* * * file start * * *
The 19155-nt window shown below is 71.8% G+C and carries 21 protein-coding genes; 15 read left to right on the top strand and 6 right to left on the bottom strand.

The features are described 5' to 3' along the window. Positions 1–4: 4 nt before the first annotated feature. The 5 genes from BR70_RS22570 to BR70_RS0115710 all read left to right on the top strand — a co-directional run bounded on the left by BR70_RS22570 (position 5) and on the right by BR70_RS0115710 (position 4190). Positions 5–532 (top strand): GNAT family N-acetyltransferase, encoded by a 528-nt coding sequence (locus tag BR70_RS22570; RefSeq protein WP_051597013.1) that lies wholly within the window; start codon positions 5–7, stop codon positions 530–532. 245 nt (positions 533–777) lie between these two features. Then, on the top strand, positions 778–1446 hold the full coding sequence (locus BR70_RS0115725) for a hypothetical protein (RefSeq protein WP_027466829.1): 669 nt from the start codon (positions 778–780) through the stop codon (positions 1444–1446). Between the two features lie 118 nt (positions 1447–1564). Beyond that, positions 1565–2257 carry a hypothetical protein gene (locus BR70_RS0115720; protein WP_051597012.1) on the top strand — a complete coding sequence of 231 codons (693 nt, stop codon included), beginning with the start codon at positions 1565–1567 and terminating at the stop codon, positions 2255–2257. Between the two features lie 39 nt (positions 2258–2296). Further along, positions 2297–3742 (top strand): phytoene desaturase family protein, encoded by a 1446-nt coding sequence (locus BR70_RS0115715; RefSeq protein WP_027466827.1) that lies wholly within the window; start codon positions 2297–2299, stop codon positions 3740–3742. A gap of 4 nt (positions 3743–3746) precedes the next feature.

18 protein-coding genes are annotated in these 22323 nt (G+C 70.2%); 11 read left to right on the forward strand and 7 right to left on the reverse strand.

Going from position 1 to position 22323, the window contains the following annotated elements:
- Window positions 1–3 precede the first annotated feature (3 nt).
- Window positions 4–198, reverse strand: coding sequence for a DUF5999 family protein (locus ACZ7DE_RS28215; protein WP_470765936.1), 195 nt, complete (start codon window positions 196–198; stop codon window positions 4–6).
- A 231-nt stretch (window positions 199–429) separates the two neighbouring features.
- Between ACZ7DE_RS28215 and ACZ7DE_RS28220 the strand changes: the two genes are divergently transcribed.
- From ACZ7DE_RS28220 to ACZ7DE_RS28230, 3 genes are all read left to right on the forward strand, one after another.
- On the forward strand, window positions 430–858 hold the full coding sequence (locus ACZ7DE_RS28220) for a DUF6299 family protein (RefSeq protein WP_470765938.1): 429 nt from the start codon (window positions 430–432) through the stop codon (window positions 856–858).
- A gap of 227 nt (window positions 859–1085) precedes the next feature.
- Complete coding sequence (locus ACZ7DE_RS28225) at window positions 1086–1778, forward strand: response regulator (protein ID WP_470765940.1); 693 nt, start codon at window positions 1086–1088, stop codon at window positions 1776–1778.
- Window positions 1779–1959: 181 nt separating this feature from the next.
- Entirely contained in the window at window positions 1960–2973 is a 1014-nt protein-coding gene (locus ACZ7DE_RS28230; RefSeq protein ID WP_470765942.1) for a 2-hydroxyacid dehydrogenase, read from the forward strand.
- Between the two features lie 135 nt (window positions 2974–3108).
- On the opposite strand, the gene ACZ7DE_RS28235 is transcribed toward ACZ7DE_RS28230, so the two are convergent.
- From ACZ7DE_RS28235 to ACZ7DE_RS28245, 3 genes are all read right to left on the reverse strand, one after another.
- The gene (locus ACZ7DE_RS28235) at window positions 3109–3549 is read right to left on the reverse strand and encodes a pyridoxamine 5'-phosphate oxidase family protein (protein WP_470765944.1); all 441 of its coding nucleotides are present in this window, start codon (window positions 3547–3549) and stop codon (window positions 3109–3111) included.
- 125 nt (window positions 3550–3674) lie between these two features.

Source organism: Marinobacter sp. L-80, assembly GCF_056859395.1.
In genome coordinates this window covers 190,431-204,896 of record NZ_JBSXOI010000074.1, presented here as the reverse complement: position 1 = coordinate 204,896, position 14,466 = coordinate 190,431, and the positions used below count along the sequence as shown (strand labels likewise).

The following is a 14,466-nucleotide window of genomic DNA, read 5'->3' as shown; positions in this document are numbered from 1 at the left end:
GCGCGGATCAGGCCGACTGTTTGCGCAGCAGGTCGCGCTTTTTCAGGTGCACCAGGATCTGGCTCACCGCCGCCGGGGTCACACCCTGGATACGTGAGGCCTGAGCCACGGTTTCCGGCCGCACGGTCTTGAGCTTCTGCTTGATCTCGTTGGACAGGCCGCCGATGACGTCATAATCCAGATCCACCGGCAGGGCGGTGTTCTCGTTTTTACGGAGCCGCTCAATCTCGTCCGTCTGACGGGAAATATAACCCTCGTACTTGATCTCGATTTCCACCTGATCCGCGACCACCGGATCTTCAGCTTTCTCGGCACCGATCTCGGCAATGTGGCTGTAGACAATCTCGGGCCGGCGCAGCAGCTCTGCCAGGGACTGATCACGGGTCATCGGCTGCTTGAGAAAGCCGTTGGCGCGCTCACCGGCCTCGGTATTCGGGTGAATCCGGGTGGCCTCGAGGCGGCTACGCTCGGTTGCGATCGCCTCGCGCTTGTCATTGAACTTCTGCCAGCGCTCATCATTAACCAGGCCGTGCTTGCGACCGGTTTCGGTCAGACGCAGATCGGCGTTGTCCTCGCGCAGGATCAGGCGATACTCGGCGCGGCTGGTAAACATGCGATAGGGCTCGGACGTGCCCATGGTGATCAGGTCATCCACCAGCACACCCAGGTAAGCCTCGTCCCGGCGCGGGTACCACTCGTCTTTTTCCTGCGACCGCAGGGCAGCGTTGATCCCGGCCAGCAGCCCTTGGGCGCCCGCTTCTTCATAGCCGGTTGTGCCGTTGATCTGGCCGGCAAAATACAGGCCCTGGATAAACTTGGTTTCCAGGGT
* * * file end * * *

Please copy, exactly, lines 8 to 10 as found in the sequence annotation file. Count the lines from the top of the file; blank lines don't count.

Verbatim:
- Between ACZ7DE_RS28215 and ACZ7DE_RS28220 the strand changes: the two genes are divergently transcribed.
- From ACZ7DE_RS28220 to ACZ7DE_RS28230, 3 genes are all read left to right on the forward strand, one after another.
- On the forward strand, window positions 430–858 hold the full coding sequence (locus ACZ7DE_RS28220) for a DUF6299 family protein (RefSeq protein WP_470765938.1): 429 nt from the start codon (window positions 430–432) through the stop codon (window positions 856–858).